Jenkyn-Jones, Sue (2004) Spin: costumes for cross-cultural dance performance. [Art/Design Item]
|Type of Research:||Art/Design Item|
This research investigated practitioners and teachers of Kathak (Indian Dance), exploring creativity within traditional practice.
Both dance forms are constructed using virtuoso spin, which, in ballet is right-handed and in Kathak executed to the left. As Lead Costume Designer I researched, designed and produced six costumes, for Ballet and Kathak to enhance the neo-classic ‘fusion’ choreography; the Kathak costumes respected the traditional modesty of the dancers, and the inherent ballet idiom. The research investigated the response of cut and fabric to spin, in clockwise and anticlockwise directions. This original concept involved my attendance at rehearsals to video dancers and test fabrics and cutting styles in unprecedented manner informed by dance practice. The unique garment patterns were complex ‘golden mean’ spirals cut in tulle using bias fabric properties distributed around a stretch silk tunic attached in either, left or right-hand orientation.
The spin performance is staged in the round, with live musicians on a central dais, the audience faces outwards and dancers wheel around in alternately illuminated areas. Digital video, to which I contributed content, allows simultaneous projection of the dancers in kaleidoscopic effect, creating spinning and ‘ghost’ dancers in the performance space. Throughout the gestation of spin; I devised a ground-breaking method of simulating the spiral silhouettes, colour and fabric combinations in movement and lighting effects on computer in 2D and 3D using Poser 5 software and BVH animated (.swf) files. This efficient new working process allowed me to email results for team approval and considerably boosted the design, negotiation and decision cycle. I continue to hone this methodology.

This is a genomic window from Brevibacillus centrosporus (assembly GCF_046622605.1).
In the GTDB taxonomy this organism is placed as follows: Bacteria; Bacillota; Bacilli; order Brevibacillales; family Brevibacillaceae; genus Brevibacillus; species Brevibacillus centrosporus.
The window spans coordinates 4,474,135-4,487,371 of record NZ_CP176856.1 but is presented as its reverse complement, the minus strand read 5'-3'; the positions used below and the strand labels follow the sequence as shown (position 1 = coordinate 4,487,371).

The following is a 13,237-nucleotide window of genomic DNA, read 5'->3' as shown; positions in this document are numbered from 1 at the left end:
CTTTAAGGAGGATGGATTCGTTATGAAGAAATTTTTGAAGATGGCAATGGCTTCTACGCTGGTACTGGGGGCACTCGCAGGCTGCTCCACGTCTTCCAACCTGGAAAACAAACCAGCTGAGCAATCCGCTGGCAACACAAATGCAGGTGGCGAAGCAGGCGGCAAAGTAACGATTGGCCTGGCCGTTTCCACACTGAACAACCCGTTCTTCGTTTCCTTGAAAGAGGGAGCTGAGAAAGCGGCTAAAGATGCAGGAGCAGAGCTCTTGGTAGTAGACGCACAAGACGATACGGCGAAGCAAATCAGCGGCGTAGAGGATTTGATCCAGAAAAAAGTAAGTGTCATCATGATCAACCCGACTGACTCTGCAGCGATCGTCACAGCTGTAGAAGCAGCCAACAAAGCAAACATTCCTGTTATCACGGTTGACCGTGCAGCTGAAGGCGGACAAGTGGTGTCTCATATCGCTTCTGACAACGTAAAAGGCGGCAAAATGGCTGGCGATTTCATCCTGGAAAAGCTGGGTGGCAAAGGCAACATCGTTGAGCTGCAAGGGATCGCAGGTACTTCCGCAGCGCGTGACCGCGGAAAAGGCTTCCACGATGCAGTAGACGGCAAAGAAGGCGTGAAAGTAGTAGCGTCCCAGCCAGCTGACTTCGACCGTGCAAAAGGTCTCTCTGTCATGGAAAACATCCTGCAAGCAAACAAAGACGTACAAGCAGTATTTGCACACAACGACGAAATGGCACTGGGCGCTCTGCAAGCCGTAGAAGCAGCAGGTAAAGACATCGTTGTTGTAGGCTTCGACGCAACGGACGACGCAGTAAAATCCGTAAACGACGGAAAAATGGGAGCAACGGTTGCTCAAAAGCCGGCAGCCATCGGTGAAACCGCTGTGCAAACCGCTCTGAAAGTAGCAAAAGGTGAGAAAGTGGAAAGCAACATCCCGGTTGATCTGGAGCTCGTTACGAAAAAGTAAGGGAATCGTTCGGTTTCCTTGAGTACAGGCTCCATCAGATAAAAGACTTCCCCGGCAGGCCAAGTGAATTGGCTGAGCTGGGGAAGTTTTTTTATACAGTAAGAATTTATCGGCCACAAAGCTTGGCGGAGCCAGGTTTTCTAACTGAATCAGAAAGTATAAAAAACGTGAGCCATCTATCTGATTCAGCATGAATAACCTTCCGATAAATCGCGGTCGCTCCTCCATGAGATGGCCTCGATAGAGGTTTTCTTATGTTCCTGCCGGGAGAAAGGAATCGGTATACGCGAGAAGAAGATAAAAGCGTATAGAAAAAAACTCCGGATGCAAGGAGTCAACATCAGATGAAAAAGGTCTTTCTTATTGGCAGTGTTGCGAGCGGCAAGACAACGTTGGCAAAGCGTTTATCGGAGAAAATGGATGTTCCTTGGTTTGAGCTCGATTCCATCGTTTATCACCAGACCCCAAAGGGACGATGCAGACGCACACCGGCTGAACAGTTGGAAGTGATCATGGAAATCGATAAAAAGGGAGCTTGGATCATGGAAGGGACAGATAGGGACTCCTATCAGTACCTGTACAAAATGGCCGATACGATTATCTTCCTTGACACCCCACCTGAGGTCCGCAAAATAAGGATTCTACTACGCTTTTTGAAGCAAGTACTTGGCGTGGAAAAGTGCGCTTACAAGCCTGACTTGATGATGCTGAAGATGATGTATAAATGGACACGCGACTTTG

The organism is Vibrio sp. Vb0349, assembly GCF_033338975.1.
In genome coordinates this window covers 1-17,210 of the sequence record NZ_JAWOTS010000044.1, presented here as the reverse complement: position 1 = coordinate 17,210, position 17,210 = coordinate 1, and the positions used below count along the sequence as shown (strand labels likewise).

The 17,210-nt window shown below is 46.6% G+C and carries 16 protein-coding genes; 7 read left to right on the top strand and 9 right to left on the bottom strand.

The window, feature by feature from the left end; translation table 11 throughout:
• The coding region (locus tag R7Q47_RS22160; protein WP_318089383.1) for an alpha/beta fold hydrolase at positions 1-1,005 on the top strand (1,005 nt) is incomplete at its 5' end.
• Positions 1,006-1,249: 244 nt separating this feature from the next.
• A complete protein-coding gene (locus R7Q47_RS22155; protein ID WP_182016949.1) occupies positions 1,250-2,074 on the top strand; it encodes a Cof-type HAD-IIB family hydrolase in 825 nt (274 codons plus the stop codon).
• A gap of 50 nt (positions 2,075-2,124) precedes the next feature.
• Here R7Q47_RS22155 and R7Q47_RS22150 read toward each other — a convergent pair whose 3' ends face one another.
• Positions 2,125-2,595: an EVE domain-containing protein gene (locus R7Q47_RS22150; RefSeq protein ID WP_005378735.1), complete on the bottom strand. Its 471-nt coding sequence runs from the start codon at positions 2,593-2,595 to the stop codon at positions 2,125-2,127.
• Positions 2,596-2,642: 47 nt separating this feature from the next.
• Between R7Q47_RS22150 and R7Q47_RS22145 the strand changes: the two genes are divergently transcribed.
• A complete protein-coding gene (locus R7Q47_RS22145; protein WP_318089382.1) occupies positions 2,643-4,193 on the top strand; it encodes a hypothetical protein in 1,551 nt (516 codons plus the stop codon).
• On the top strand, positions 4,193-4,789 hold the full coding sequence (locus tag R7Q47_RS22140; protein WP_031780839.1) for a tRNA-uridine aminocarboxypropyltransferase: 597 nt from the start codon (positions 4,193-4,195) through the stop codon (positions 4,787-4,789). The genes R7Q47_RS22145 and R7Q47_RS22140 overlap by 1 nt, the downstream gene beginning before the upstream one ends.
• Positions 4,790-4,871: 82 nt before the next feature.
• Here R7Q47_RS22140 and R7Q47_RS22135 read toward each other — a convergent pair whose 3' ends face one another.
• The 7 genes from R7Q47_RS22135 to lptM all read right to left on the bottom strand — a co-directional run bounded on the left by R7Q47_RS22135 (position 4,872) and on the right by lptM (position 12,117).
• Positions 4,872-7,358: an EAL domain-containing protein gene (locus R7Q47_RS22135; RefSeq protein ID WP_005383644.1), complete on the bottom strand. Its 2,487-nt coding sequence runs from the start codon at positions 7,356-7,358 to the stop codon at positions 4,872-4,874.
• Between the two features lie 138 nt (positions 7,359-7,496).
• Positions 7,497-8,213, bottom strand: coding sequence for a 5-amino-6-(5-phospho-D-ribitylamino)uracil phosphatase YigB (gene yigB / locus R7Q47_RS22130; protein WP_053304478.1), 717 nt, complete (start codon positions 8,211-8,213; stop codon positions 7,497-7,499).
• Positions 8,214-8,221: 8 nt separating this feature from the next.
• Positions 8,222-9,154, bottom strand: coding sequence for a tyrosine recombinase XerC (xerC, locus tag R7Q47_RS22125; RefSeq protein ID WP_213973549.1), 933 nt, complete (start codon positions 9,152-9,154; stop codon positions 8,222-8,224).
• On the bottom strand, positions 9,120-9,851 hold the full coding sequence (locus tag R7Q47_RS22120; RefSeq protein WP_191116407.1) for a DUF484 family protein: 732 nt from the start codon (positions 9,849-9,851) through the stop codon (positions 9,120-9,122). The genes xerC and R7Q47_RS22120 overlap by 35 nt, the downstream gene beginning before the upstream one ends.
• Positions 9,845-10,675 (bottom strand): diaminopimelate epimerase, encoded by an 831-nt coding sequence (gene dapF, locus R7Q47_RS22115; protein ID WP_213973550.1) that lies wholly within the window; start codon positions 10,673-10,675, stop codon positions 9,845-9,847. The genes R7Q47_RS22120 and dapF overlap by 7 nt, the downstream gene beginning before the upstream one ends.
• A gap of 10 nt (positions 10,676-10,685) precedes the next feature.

|Additional Information (Publicly available):||
|Your affiliations with UAL:||Colleges > London College of Fashion|
|Date:||1 March 2004|
|Funders:||Southern and South East Arts, University of Surrey|
|Date Deposited:||03 Dec 2009 22:32|
|Last Modified:||08 Dec 2010 14:39|
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